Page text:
The Road to Net Zero: Lighting
In our last post, we focused on glazing and the View Dynamic Glass system. Next up, lighting.
In the typical commercial building in the US, lighting accounts for about 20% of the total energy (fossil fuel and electric) usage. Lighting is very interactive with occupant activity, daylight, and building schedules which provides great opportunities to “right-size” the required light levels and make the system responsive to dynamic variables. “Right-sizing” is defining the required light levels by space type and designing the lighting layout to provide the required level, and nothing more.
In order to optimize energy savings, the original fluorescent and incandescent lighting systems were retrofitted or replaced with LED alternatives. Existing fluorescent T12 office fixtures were replaced with pendant or surface-mount LED fixtures and existing historic fixtures were retrofitted with LED lamps (before and after pictures below).
The daylighting in our building provides significant interior light levels during the day. To respond to the varying daylight levels, all employees have the ability to adjust the general lighting in their area and also have LED task lighting to meet specific needs. As an added bonus, all occupants have the ability to control both color temperature and dimming options through a smartphone app.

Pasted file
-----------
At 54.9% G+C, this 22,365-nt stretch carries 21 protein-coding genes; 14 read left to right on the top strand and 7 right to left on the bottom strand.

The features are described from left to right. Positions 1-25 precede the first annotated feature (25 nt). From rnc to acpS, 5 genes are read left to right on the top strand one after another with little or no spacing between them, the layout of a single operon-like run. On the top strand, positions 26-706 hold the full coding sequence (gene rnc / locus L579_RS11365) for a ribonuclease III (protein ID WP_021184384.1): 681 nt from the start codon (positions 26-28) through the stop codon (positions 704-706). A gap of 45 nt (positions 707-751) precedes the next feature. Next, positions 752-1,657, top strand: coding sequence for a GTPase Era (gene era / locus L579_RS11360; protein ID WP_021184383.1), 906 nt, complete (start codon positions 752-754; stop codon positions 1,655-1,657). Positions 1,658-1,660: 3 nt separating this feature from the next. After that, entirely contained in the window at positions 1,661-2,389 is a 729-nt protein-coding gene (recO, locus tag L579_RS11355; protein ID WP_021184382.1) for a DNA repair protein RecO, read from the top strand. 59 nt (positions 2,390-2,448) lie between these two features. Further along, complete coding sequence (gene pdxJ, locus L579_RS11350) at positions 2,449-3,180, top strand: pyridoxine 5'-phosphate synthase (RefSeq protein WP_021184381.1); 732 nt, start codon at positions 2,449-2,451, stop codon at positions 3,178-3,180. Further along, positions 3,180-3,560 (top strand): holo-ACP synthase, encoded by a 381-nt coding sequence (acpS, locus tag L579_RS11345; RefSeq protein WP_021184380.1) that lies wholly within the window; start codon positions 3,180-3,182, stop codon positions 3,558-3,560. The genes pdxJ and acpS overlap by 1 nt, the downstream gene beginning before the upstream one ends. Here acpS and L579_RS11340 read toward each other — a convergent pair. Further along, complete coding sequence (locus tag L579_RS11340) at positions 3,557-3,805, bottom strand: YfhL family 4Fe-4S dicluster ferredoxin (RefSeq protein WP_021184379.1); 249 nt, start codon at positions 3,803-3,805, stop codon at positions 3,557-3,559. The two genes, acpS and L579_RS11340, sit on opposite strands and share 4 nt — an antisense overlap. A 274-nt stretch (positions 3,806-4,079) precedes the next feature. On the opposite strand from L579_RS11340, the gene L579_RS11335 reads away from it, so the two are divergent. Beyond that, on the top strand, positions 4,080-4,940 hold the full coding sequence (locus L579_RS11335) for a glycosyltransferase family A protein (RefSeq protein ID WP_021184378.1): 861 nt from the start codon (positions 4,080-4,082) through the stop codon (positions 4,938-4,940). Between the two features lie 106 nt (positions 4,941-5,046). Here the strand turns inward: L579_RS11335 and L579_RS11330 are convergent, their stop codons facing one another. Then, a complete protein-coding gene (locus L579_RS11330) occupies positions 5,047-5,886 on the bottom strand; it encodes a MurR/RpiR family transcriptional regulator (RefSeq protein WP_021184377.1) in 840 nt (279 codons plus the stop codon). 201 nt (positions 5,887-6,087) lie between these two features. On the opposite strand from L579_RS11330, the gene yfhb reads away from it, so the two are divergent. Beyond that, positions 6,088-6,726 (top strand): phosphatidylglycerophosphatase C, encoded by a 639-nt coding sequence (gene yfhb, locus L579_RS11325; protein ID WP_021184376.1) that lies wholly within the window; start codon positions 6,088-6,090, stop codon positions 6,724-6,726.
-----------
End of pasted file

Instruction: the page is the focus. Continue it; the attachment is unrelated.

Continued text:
As seen in the graph below, our energy consumption falls below both our predicted use and the ASHRAE 90.1-2007 baseline. Lighting accounted for 8% of our modeled energy usage and 11% of our actual energy use. The higher percentage of actual lighting usage for our building is due to the significantly reduced HVAC and plug load usage….more on that in our next update.
Extrapolating our savings data to account for an entire year gives a savings total of 17,300 kWh savings. That’s enough energy to power two American homes for an entire year!
More to come on our Road to Net-Zero in future building updates.